Recife

Recife so many

Ronaldo Correia de Brito

Praia de Boa ViagemFrom Boa Viagem beach (Nice Trip beach) to Apipucos neighborhood, where Gilberto Freyre would write lying in a hammock; from Beberibe to Sertãozinho de Caxangá, yonder where Manuel Bandeira had his first enlightenment; from Poço da Panela (Pan Well) to Forte das Cinco Pontas (Fort of Five Points), where Frei Caneca was shot dead because no hangman accepted to hang him, from the hills of Casa Amarela (Yellow House) to the mangroves of Pina, Chico Science’s beat territory, Recife has disclosed itself for five hundred years in the strong light of days. Andalusian light that never let go of the eyes and the memory of João Cabral de Melo Neto, one of the many poets who carried it on the soul. Light with no subtlety or rest, going out only at night when the city falls asleep and dreams to the sound of a sad melody of blocos de carnavais[1].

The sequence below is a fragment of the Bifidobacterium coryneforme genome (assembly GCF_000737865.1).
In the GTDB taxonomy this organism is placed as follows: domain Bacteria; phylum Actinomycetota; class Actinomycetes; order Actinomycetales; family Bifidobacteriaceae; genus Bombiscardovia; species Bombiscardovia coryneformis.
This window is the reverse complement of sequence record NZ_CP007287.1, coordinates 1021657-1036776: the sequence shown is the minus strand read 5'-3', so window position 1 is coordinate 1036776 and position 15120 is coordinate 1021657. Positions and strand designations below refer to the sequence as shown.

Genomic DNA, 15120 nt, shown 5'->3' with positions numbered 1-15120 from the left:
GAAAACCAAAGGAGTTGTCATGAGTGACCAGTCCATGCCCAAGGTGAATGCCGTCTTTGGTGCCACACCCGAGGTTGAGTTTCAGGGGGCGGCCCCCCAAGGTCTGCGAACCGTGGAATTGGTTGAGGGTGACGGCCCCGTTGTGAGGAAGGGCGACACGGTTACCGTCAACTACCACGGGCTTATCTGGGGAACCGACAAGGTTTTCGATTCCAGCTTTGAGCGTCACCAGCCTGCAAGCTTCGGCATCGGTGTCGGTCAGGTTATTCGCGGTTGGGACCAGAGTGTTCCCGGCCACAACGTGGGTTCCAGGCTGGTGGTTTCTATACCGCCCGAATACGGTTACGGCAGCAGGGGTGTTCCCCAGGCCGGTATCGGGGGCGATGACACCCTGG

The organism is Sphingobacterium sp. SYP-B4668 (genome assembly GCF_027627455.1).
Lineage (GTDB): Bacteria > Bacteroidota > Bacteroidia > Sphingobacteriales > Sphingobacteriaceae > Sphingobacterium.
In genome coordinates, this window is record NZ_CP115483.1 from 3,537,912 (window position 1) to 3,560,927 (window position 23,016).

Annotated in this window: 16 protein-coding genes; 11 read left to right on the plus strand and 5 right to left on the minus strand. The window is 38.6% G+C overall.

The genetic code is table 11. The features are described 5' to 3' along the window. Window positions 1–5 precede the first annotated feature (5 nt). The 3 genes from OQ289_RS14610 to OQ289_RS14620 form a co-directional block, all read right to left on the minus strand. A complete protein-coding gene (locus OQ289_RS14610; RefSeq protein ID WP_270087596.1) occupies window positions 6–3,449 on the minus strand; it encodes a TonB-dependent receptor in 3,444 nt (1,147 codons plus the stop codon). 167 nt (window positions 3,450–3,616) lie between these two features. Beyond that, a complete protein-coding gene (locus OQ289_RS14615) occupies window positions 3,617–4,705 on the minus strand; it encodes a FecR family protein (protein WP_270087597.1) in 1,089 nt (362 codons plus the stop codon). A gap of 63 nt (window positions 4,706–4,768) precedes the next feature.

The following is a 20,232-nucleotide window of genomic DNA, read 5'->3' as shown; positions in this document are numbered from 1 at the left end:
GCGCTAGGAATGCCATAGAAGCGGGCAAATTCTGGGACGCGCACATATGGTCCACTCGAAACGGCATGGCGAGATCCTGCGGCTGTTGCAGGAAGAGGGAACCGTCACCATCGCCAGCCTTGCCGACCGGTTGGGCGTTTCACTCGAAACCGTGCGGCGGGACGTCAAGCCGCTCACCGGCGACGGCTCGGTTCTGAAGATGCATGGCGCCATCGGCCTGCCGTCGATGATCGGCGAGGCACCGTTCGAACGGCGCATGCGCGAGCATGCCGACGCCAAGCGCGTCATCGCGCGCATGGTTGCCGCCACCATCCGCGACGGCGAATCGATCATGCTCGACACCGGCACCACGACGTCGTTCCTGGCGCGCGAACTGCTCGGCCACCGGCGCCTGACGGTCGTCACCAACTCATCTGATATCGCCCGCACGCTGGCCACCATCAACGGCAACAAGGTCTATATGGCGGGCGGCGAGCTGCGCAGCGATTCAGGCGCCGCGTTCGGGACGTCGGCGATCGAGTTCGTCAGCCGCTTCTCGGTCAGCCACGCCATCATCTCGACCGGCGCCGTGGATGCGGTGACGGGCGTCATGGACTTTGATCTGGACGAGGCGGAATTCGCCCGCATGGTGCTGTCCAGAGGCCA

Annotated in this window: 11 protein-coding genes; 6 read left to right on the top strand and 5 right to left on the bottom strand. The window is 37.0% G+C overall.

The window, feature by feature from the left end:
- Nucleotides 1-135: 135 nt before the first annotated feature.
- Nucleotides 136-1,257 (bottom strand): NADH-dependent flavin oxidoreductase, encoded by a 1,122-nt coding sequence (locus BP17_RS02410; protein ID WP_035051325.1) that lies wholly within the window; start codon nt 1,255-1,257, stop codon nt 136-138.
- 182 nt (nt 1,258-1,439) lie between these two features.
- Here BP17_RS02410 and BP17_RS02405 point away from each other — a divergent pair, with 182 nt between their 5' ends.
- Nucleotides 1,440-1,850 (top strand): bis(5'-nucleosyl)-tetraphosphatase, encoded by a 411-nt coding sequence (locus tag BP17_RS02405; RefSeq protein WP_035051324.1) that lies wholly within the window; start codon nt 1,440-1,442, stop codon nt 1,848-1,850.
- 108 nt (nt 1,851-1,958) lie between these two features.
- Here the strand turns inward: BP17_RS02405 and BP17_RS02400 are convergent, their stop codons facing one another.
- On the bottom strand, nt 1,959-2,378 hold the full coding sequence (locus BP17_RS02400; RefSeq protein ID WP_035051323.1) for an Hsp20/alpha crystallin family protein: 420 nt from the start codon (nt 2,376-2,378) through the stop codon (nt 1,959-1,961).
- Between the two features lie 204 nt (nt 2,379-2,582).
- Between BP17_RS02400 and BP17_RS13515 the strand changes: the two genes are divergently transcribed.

Recife only reveals itself to those who walk through it investigating layers of history in the narrow streets, bridges, convents and plazas, markets and forts.”

Recife only reveals itself to those who walk through it investigating layers of history in the narrow streets, bridges, convents and plazas, markets and forts. Romanesque, Gothic, Renaissance and Moorish influences are unveiled in the architecture the Portuguese brought to the tropics, reproducing the same houses, mansions and churches of the kingdom, in the vast colonial empire. By walking through the streets one has the eyes filled of the baroque, neoclassical, eclectic, art nouveau and art deco, mixed amid the urban chaos, with the modern adding to the landscape invented by man over the centuries.